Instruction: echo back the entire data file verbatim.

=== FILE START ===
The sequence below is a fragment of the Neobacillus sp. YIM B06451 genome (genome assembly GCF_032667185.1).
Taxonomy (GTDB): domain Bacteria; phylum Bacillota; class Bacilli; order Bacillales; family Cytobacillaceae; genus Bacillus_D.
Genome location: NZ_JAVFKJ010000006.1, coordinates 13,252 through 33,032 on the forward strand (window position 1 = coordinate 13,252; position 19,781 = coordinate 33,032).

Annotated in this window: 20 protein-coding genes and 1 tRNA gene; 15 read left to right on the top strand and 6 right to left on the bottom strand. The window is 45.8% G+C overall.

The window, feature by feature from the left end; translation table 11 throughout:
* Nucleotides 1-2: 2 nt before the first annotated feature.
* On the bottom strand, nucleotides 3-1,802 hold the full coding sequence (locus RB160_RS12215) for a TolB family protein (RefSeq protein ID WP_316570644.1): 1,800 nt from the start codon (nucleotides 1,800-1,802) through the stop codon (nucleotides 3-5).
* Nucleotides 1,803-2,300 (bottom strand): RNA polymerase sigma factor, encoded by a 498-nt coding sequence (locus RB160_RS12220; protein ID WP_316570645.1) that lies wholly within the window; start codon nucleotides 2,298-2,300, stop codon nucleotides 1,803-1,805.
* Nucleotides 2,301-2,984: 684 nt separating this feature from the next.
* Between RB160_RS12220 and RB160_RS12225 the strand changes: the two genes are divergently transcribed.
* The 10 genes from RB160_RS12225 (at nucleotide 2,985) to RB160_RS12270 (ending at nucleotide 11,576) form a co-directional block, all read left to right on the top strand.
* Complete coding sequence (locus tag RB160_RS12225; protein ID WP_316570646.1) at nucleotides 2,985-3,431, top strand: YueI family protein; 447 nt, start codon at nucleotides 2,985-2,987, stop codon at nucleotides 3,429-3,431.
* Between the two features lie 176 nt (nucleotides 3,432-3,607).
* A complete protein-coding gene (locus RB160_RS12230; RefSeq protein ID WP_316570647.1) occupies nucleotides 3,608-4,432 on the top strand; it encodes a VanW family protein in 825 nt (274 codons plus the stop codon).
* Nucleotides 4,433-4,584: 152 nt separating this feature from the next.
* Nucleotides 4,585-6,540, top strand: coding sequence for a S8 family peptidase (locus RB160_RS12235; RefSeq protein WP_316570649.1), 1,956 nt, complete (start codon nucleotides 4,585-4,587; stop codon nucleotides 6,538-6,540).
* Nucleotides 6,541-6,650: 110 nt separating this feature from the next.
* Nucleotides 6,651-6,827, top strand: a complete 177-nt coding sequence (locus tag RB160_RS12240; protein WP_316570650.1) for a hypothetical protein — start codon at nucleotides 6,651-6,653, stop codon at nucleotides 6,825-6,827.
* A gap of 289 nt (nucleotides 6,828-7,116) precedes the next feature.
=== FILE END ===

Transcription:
The sequence below is a fragment of the Neobacillus sp. YIM B06451 genome (genome assembly GCF_032667185.1).
Taxonomy (GTDB): domain Bacteria; phylum Bacillota; class Bacilli; order Bacillales; family Cytobacillaceae; genus Bacillus_D.
Genome location: NZ_JAVFKJ010000006.1, coordinates 13,252 through 33,032 on the forward strand (window position 1 = coordinate 13,252; position 19,781 = coordinate 33,032).

Annotated in this window: 20 protein-coding genes and 1 tRNA gene; 15 read left to right on the top strand and 6 right to left on the bottom strand. The window is 45.8% G+C overall.

The window, feature by feature from the left end; translation table 11 throughout:
* Nucleotides 1-2: 2 nt before the first annotated feature.
* On the bottom strand, nucleotides 3-1,802 hold the full coding sequence (locus RB160_RS12215) for a TolB family protein (RefSeq protein ID WP_316570644.1): 1,800 nt from the start codon (nucleotides 1,800-1,802) through the stop codon (nucleotides 3-5).
* Nucleotides 1,803-2,300 (bottom strand): RNA polymerase sigma factor, encoded by a 498-nt coding sequence (locus RB160_RS12220; protein ID WP_316570645.1) that lies wholly within the window; start codon nucleotides 2,298-2,300, stop codon nucleotides 1,803-1,805.
* Nucleotides 2,301-2,984: 684 nt separating this feature from the next.
* Between RB160_RS12220 and RB160_RS12225 the strand changes: the two genes are divergently transcribed.
* The 10 genes from RB160_RS12225 (at nucleotide 2,985) to RB160_RS12270 (ending at nucleotide 11,576) form a co-directional block, all read left to right on the top strand.
* Complete coding sequence (locus tag RB160_RS12225; protein ID WP_316570646.1) at nucleotides 2,985-3,431, top strand: YueI family protein; 447 nt, start codon at nucleotides 2,985-2,987, stop codon at nucleotides 3,429-3,431.
* Between the two features lie 176 nt (nucleotides 3,432-3,607).
* A complete protein-coding gene (locus RB160_RS12230; RefSeq protein ID WP_316570647.1) occupies nucleotides 3,608-4,432 on the top strand; it encodes a VanW family protein in 825 nt (274 codons plus the stop codon).
* Nucleotides 4,433-4,584: 152 nt separating this feature from the next.
* Nucleotides 4,585-6,540, top strand: coding sequence for a S8 family peptidase (locus RB160_RS12235; RefSeq protein WP_316570649.1), 1,956 nt, complete (start codon nucleotides 4,585-4,587; stop codon nucleotides 6,538-6,540).
* Nucleotides 6,541-6,650: 110 nt separating this feature from the next.
* Nucleotides 6,651-6,827, top strand: a complete 177-nt coding sequence (locus tag RB160_RS12240; protein WP_316570650.1) for a hypothetical protein — start codon at nucleotides 6,651-6,653, stop codon at nucleotides 6,825-6,827.
* A gap of 289 nt (nucleotides 6,828-7,116) precedes the next feature.